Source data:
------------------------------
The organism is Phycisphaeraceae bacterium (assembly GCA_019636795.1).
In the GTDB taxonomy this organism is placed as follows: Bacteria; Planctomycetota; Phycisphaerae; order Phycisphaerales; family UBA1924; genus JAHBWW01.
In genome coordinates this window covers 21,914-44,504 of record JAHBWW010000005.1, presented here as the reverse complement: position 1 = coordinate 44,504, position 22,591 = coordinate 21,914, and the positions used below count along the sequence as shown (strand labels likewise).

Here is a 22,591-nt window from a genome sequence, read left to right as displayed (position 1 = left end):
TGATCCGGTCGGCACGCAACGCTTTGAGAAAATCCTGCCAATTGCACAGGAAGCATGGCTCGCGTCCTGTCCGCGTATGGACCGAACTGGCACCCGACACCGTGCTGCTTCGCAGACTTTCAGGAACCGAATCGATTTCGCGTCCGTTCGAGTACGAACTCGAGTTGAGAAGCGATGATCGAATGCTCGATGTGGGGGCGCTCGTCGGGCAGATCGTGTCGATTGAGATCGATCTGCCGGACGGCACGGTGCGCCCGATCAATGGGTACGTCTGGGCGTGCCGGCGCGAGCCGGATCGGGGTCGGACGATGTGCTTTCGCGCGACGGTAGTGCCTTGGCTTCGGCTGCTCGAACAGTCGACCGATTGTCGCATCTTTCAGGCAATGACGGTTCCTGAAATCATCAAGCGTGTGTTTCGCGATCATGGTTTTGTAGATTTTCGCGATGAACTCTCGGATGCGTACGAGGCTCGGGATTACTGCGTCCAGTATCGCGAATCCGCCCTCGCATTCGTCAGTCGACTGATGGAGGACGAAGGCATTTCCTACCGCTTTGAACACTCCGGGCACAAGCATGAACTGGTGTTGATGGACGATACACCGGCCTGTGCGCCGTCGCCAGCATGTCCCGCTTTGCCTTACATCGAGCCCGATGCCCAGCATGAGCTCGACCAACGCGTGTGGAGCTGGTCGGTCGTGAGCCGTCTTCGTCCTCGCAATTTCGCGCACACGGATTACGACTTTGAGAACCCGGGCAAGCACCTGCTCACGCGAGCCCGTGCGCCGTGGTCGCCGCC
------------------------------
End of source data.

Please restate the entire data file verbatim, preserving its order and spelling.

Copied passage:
The organism is Phycisphaeraceae bacterium (assembly GCA_019636795.1).
In the GTDB taxonomy this organism is placed as follows: Bacteria; Planctomycetota; Phycisphaerae; order Phycisphaerales; family UBA1924; genus JAHBWW01.
In genome coordinates this window covers 21,914-44,504 of record JAHBWW010000005.1, presented here as the reverse complement: position 1 = coordinate 44,504, position 22,591 = coordinate 21,914, and the positions used below count along the sequence as shown (strand labels likewise).

Here is a 22,591-nt window from a genome sequence, read left to right as displayed (position 1 = left end):
TGATCCGGTCGGCACGCAACGCTTTGAGAAAATCCTGCCAATTGCACAGGAAGCATGGCTCGCGTCCTGTCCGCGTATGGACCGAACTGGCACCCGACACCGTGCTGCTTCGCAGACTTTCAGGAACCGAATCGATTTCGCGTCCGTTCGAGTACGAACTCGAGTTGAGAAGCGATGATCGAATGCTCGATGTGGGGGCGCTCGTCGGGCAGATCGTGTCGATTGAGATCGATCTGCCGGACGGCACGGTGCGCCCGATCAATGGGTACGTCTGGGCGTGCCGGCGCGAGCCGGATCGGGGTCGGACGATGTGCTTTCGCGCGACGGTAGTGCCTTGGCTTCGGCTGCTCGAACAGTCGACCGATTGTCGCATCTTTCAGGCAATGACGGTTCCTGAAATCATCAAGCGTGTGTTTCGCGATCATGGTTTTGTAGATTTTCGCGATGAACTCTCGGATGCGTACGAGGCTCGGGATTACTGCGTCCAGTATCGCGAATCCGCCCTCGCATTCGTCAGTCGACTGATGGAGGACGAAGGCATTTCCTACCGCTTTGAACACTCCGGGCACAAGCATGAACTGGTGTTGATGGACGATACACCGGCCTGTGCGCCGTCGCCAGCATGTCCCGCTTTGCCTTACATCGAGCCCGATGCCCAGCATGAGCTCGACCAACGCGTGTGGAGCTGGTCGGTCGTGAGCCGTCTTCGTCCTCGCAATTTCGCGCACACGGATTACGACTTTGAGAACCCGGGCAAGCACCTGCTCACGCGAGCCCGTGCGCCGTGGTCGCCGCC